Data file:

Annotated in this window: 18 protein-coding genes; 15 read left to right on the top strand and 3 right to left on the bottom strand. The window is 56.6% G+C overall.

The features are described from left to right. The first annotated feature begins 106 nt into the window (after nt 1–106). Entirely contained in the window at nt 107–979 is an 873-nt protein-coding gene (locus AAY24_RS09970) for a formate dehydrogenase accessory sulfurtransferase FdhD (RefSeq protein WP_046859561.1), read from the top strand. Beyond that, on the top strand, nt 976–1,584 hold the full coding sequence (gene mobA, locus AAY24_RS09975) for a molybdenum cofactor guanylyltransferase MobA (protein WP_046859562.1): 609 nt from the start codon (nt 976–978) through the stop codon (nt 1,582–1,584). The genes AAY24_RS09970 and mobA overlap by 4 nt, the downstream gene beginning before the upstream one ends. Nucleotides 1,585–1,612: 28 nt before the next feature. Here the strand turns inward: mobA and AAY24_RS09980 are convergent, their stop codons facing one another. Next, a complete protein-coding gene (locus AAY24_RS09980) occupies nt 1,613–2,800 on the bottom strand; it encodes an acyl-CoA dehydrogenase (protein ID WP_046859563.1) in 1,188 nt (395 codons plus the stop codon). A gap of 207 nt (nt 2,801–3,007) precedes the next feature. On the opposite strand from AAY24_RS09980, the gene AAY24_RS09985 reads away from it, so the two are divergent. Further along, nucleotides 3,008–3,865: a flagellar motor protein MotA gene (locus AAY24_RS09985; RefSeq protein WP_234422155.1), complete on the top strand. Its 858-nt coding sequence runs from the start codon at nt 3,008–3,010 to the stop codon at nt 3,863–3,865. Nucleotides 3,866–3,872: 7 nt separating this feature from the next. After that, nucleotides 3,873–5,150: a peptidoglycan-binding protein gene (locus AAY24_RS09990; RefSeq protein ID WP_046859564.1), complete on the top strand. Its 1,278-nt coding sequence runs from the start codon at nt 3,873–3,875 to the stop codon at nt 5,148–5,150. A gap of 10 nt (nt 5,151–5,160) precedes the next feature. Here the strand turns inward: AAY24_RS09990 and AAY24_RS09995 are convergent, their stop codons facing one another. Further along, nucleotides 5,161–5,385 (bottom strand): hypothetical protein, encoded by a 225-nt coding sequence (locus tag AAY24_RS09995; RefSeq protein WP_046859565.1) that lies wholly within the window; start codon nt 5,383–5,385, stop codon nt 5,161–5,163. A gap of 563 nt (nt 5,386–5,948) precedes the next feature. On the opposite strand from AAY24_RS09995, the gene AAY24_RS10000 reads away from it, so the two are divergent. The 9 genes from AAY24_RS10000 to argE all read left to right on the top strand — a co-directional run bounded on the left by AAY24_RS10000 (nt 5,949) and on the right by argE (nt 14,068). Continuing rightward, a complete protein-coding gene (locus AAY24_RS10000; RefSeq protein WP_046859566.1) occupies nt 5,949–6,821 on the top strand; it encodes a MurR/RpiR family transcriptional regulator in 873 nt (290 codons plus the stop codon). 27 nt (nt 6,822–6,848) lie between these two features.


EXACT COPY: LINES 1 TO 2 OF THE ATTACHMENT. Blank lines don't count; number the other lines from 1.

Annotated in this window: 18 protein-coding genes; 15 read left to right on the top strand and 3 right to left on the bottom strand. The window is 56.6% G+C overall.

The features are described from left to right. The first annotated feature begins 106 nt into the window (after nt 1–106). Entirely contained in the window at nt 107–979 is an 873-nt protein-coding gene (locus AAY24_RS09970) for a formate dehydrogenase accessory sulfurtransferase FdhD (RefSeq protein WP_046859561.1), read from the top strand. Beyond that, on the top strand, nt 976–1,584 hold the full coding sequence (gene mobA, locus AAY24_RS09975) for a molybdenum cofactor guanylyltransferase MobA (protein WP_046859562.1): 609 nt from the start codon (nt 976–978) through the stop codon (nt 1,582–1,584). The genes AAY24_RS09970 and mobA overlap by 4 nt, the downstream gene beginning before the upstream one ends. Nucleotides 1,585–1,612: 28 nt before the next feature. Here the strand turns inward: mobA and AAY24_RS09980 are convergent, their stop codons facing one another. Next, a complete protein-coding gene (locus AAY24_RS09980) occupies nt 1,613–2,800 on the bottom strand; it encodes an acyl-CoA dehydrogenase (protein ID WP_046859563.1) in 1,188 nt (395 codons plus the stop codon). A gap of 207 nt (nt 2,801–3,007) precedes the next feature. On the opposite strand from AAY24_RS09980, the gene AAY24_RS09985 reads away from it, so the two are divergent. Further along, nucleotides 3,008–3,865: a flagellar motor protein MotA gene (locus AAY24_RS09985; RefSeq protein WP_234422155.1), complete on the top strand. Its 858-nt coding sequence runs from the start codon at nt 3,008–3,010 to the stop codon at nt 3,863–3,865. Nucleotides 3,866–3,872: 7 nt separating this feature from the next. After that, nucleotides 3,873–5,150: a peptidoglycan-binding protein gene (locus AAY24_RS09990; RefSeq protein ID WP_046859564.1), complete on the top strand. Its 1,278-nt coding sequence runs from the start codon at nt 3,873–3,875 to the stop codon at nt 5,148–5,150. A gap of 10 nt (nt 5,151–5,160) precedes the next feature. Here the strand turns inward: AAY24_RS09990 and AAY24_RS09995 are convergent, their stop codons facing one another. Further along, nucleotides 5,161–5,385 (bottom strand): hypothetical protein, encoded by a 225-nt coding sequence (locus tag AAY24_RS09995; RefSeq protein WP_046859565.1) that lies wholly within the window; start codon nt 5,383–5,385, stop codon nt 5,161–5,163. A gap of 563 nt (nt 5,386–5,948) precedes the next feature. On the opposite strand from AAY24_RS09995, the gene AAY24_RS10000 reads away from it, so the two are divergent. The 9 genes from AAY24_RS10000 to argE all read left to right on the top strand — a co-directional run bounded on the left by AAY24_RS10000 (nt 5,949) and on the right by argE (nt 14,068). Continuing rightward, a complete protein-coding gene (locus AAY24_RS10000; RefSeq protein WP_046859566.1) occupies nt 5,949–6,821 on the top strand; it encodes a MurR/RpiR family transcriptional regulator in 873 nt (290 codons plus the stop codon). 27 nt (nt 6,822–6,848) lie between these two features.